Daisy P. Moore

1931 ∼ 2017

Daisy P. Moore

Daisy Pocahontas Haynes Moore died May 19 in Washington, D.C., “the Great Spirit” calling her away, as the Native American activist and long-time social worker said in the notice she wrote herself before her death.

Daisy Moore was born July 6, 1931, to Chief Wild Horse Clinton Marcellus Haynes and Daisy P. Mingo Haynes in Mashpee, Mass., the seventh of 10 children.

Friends, family and associates described her as a remarkable and inspiring woman who was dedicated to social work and to her Native American heritage as a member of the Massachusetts Wampanoag tribe.

Ms. Moore spent her early years in Mashpee before her family moved to Middleboro, Massachusetts where she graduated from high school and then left for junior college in Bacone, Oklahoma. On graduation, she entered Boston University, receiving her BA, later doing graduate study at BU School of Social Work.

While at BU in the 1950s, Ms. Moore met her husband, Reverend Douglas Moore, who was also a student at the university, a classmate of Martin Luther King, Jr. and who later was elected to the first City Council in Washington, D.C. in 1973 when the U.S. Congress finally approved home rule.

Ms. Moore was drawn to him, an only child of a family of educators from North Carolina, because he was as devoted to his African American heritage as she was to her people. So, she did not hesitate to go with him to Africa, understanding his desire to connect with his roots.


The Methodist Church sent the Moore family to the Belgian Congo for four years where Ms. Moore taught English in high schools. At the time, the Congo was in the midst of civil war, and the eldest son Douglas remembers being taken out of school, bombs falling, plaster crashing off walls, and being taken to a small village for safety. His father was away at the time and Douglas remembers his mother being a calm and steady presence in the midst of all this turmoil.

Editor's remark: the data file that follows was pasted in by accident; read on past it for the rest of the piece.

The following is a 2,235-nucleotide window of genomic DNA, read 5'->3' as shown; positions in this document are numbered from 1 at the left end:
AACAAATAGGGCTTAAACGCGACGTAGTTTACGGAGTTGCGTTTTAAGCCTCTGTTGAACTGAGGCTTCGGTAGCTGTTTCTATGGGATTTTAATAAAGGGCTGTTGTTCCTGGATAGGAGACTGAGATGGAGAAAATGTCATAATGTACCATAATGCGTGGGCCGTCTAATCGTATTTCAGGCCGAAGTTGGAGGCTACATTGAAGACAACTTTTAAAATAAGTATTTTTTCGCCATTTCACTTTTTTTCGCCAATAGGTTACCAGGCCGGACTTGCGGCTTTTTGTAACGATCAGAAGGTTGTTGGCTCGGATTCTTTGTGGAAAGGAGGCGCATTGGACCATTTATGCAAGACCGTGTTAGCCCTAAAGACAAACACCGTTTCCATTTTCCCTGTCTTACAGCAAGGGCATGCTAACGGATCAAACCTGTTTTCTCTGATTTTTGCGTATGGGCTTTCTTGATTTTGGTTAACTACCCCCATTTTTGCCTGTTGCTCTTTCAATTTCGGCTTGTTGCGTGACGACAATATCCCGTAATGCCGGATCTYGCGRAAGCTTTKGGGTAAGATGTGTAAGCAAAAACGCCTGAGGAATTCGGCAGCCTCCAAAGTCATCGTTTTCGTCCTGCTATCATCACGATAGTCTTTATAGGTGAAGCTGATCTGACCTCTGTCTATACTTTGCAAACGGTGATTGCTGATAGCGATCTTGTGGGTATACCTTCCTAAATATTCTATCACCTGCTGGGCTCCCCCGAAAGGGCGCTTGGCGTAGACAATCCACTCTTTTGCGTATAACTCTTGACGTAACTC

The family returned to the United States where Ms. Moore became special assistant to the director in the Office of Field Services Operations of the United Planning Organization in Washington, D.C. in 1971. She was promoted to program chief in 1972 and, in 1975 and named the director of the agency’s comprehensive alcohol programs.

In 1980, Ms. Moore returned to her native Massachusetts and became a social worker in the Taunton Department of Social Services for three years before joining the Plimoth Plantation, a living history museum in Plymouth, Mass., as the director of its Wampanoag program. While at the museum, she was the impetus behind an exhibit at the Institute of American Indian art in Santa Fe, N.M., and was also responsible for an exhibit at the Collingwood Library and Museum in Alexandria, Va.

Ms. Moore was a board member of the Mashpee Tribal Council for a year, and although she had left Mashpee—the home of her Wampanoag ancestors—at a young age, she always considered it her home.

She leaves behind four children: Douglas, Daisy, Peter, and Debessa Mingo, as well as numerous nephews and nieces. She was preceded in death by siblings Anita, Violet, Rita, Vernon, Abie, Squanto, Naomi, Clinton, and Nickomos. Her marriage ended in divorce.

A private funeral service will be held at the Old Indian Church in Mashpee where Ms. Moore will be buried. Expressions of sympathy may be sent to Daisy Moore at 12901 Saddlebrook Drive, Silver Spring, Md. 20906. In lieu of flowers, donations may be made to the Wamoanoag Indian Council for scholarships for Wampanoag students. 

Daisy P. Moore

1931 ∼ 2017

Do you need help in writing your guestbook entry?

Try writing about one of these topics:

  • What characteristic did you love most about the person
  • What was your relationship with him/her
  • Do you have a tasteful story about him/her that exemplifies the qualities of the person
  • What one word would you use to describe the person
  • When was the first time you met him/her
  • Did you share in a special event with him/her

Did you know, this guestbook entry will be printed and given to the family as a cherished keepsake. Your words will be held closely by the family and their gratitude for the time spent writing will be boundless.